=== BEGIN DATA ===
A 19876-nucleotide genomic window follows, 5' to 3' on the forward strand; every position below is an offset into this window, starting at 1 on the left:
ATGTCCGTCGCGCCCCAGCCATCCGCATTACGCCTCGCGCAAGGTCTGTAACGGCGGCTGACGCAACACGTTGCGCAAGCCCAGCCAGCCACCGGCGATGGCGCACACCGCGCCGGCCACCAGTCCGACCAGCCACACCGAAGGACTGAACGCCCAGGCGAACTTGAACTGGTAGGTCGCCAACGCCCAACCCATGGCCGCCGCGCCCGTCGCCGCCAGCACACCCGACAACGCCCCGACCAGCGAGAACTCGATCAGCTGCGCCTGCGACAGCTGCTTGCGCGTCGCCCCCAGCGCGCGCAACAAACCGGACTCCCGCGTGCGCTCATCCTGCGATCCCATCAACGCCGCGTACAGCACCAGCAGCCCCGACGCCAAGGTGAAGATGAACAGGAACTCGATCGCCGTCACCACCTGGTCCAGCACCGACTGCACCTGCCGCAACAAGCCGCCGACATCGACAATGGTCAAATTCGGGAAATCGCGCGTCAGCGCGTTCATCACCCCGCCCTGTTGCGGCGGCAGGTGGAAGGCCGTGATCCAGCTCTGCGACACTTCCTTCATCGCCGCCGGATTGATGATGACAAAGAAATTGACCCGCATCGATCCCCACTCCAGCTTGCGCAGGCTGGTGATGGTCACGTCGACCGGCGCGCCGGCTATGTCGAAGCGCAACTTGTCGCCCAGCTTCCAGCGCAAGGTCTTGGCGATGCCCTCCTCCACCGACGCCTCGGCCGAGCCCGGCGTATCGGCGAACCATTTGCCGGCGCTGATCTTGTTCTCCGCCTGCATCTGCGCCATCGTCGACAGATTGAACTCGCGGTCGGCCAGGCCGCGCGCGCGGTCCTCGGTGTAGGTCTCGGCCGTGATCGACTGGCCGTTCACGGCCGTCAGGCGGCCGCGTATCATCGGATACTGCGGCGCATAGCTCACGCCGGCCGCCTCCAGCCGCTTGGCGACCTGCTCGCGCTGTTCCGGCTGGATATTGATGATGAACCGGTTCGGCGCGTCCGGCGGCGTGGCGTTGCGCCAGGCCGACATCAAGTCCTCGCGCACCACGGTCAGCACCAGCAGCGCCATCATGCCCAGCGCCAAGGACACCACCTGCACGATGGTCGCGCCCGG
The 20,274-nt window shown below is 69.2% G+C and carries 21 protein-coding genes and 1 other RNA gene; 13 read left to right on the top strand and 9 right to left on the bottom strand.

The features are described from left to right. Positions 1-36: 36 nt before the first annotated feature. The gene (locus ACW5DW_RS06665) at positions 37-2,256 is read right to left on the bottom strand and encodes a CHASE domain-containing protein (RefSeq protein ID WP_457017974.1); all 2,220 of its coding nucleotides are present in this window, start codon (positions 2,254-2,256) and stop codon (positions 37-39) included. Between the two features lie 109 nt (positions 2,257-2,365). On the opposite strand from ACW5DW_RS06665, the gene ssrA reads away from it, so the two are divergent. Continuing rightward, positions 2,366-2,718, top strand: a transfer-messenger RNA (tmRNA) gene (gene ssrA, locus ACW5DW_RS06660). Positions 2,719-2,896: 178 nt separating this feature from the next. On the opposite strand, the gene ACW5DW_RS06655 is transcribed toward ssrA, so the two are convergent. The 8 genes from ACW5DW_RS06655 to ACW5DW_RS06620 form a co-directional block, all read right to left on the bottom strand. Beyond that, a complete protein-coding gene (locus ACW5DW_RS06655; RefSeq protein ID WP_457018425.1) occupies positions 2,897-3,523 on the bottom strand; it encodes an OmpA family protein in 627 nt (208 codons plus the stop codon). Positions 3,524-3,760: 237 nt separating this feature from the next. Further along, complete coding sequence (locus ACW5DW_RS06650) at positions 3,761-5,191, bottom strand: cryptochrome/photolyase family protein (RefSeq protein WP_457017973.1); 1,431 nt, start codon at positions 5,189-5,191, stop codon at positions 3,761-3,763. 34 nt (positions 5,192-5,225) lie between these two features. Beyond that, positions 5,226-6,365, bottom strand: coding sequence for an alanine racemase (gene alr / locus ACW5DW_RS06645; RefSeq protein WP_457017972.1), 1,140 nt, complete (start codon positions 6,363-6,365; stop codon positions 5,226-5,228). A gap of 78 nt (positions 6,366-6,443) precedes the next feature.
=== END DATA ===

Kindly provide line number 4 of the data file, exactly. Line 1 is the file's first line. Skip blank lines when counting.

The features are described from left to right. Positions 1-36: 36 nt before the first annotated feature. The gene (locus ACW5DW_RS06665) at positions 37-2,256 is read right to left on the bottom strand and encodes a CHASE domain-containing protein (RefSeq protein ID WP_457017974.1); all 2,220 of its coding nucleotides are present in this window, start codon (positions 2,254-2,256) and stop codon (positions 37-39) included. Between the two features lie 109 nt (positions 2,257-2,365). On the opposite strand from ACW5DW_RS06665, the gene ssrA reads away from it, so the two are divergent. Continuing rightward, positions 2,366-2,718, top strand: a transfer-messenger RNA (tmRNA) gene (gene ssrA, locus ACW5DW_RS06660). Positions 2,719-2,896: 178 nt separating this feature from the next. On the opposite strand, the gene ACW5DW_RS06655 is transcribed toward ssrA, so the two are convergent. The 8 genes from ACW5DW_RS06655 to ACW5DW_RS06620 form a co-directional block, all read right to left on the bottom strand. Beyond that, a complete protein-coding gene (locus ACW5DW_RS06655; RefSeq protein ID WP_457018425.1) occupies positions 2,897-3,523 on the bottom strand; it encodes an OmpA family protein in 627 nt (208 codons plus the stop codon). Positions 3,524-3,760: 237 nt separating this feature from the next. Further along, complete coding sequence (locus ACW5DW_RS06650) at positions 3,761-5,191, bottom strand: cryptochrome/photolyase family protein (RefSeq protein WP_457017973.1); 1,431 nt, start codon at positions 5,189-5,191, stop codon at positions 3,761-3,763. 34 nt (positions 5,192-5,225) lie between these two features. Beyond that, positions 5,226-6,365, bottom strand: coding sequence for an alanine racemase (gene alr / locus ACW5DW_RS06645; RefSeq protein WP_457017972.1), 1,140 nt, complete (start codon positions 6,363-6,365; stop codon positions 5,226-5,228). A gap of 78 nt (positions 6,366-6,443) precedes the next feature.